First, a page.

Armenia in economic deadlock
By Jamila Babayeva
The Armenian economy has reached a deadlock and the government has admitted that it was weak in fighting against monopolies.
"The government could not provide for economic rivalry," Armenian Prime Minister Tigran Sargsyan said in the National Competitiveness Fund's report on March 4.
He said the government's mission can be considered as failure unless the country achieves significant positive shift in this direction.
The government also admitted its weakness in fighting against oligarchs and monopolists.
Armenia's small economy suffers seriously from monopoly, so that monopolies and oligopolies hold about 60-percent share in the Armenian market, according to the World Bank's report on "Republic of Armenia: Accumulation, Competition, Cooperation" published in November 2013.
Sargsyan has voiced concern about the dangerous situation in the country, when market-dominant entities exert control over several areas.
Furthermore, Armenia's foreign national debt continues to grow up. The debt increased by 4.4 percent to $3.9 billion in 2013.
The National Statistics Service reported that the debt growing up $5.6 million was $3,909 billion in January 2014.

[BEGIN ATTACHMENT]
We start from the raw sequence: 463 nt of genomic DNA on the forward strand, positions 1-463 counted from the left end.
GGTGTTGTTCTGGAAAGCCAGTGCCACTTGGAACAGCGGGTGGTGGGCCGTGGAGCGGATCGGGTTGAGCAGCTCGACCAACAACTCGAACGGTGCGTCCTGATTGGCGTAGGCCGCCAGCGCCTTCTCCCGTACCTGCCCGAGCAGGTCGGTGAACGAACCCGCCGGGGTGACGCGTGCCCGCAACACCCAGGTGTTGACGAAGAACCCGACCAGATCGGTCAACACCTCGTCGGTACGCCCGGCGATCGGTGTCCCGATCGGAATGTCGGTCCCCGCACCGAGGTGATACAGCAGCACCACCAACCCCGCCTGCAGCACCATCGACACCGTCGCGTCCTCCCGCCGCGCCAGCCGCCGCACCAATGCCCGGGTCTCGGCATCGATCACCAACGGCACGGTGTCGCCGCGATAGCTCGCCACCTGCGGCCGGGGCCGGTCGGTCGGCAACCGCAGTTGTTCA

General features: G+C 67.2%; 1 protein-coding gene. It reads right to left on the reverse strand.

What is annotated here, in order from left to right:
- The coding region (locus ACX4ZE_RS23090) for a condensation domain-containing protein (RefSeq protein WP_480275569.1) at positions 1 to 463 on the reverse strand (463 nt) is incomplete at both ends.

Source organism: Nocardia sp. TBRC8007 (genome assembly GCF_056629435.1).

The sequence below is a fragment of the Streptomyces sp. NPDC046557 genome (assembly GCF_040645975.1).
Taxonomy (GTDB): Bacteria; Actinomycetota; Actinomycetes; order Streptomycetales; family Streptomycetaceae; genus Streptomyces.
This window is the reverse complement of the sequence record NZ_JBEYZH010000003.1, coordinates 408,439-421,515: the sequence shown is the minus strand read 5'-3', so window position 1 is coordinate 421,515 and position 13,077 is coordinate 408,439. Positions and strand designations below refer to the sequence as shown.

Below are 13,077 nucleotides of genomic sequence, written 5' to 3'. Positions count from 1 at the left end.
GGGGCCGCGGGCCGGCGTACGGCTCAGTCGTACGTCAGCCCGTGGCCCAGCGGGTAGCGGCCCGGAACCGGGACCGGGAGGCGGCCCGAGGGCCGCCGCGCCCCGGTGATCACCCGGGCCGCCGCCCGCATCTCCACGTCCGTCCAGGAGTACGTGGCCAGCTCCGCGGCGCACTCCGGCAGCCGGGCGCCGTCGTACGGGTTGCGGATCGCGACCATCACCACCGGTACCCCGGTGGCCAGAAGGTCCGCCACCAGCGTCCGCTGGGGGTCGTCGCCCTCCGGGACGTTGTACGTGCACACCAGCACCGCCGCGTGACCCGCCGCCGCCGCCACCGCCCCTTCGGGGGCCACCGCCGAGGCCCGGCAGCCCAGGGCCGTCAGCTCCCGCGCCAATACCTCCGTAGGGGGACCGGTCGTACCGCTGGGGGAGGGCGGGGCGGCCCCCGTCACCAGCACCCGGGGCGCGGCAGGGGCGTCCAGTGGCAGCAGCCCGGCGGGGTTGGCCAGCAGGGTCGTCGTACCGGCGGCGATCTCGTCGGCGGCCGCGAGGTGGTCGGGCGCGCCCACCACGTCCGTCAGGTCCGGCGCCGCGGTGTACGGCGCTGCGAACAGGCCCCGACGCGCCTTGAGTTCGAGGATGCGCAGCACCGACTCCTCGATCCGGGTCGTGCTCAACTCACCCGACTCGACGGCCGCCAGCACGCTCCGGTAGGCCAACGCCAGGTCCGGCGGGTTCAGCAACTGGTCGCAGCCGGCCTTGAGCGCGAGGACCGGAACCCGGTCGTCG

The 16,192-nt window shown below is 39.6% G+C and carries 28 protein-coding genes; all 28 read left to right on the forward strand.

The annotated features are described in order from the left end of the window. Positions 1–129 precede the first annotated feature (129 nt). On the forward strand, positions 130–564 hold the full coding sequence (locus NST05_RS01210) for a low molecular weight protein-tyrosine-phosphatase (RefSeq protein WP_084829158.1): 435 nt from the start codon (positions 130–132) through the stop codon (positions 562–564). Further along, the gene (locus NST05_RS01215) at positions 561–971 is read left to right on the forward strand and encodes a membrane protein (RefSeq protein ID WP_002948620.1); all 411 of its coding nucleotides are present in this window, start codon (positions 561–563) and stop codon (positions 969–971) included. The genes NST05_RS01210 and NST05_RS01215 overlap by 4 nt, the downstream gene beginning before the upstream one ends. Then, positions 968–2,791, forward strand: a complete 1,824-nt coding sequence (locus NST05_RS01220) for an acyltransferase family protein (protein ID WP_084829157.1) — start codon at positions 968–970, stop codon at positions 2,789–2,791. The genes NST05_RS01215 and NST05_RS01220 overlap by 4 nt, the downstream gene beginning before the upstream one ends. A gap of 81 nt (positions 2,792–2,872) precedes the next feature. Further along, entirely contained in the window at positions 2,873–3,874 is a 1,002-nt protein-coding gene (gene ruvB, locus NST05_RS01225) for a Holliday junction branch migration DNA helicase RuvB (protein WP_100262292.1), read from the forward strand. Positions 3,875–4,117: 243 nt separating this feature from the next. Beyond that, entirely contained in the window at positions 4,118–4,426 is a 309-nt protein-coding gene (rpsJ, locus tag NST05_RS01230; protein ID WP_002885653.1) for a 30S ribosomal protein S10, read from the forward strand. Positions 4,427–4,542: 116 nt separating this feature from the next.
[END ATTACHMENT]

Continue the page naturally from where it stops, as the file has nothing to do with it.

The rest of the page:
The Armenian government seems to face new unemployment problems, as the number of jobless people is expected to increase due to revised Russian law on migrants.
The law specifies that citizens of some former Soviet republics, including Armenia, have the right to stay in the territory of the Russian Federation without registration for only 90 days within every 180 days. This means that citizens of Armenia cannot continuously live in Russia for more than six months.
Some 220,000 Armenian citizens are on verge of losing their jobs in Russia. Local demographers believe that the issue will increase the number of unemployed people in Armenia. They said 10 percent of Armenian people have left the country over the last 10 years.
Recent researches also testified for the rough economic situation in Armenia.
The recent reports of local research centres to identify major restrictions hindering a stable and long-term growth in the country alarmed about a "shadow economy". "Main restrictions are low human resources, imperfect competitive environment, and the shadow economy," the reports said.
So, March promises to be hot in Armenia whose economy has reached a deadlock. Armenian society bored of tough economic situation now is impatient for predicted changes in the government after such shameful statements. They expect resignation of PM Sargsyan, who was unable to make any success in economy.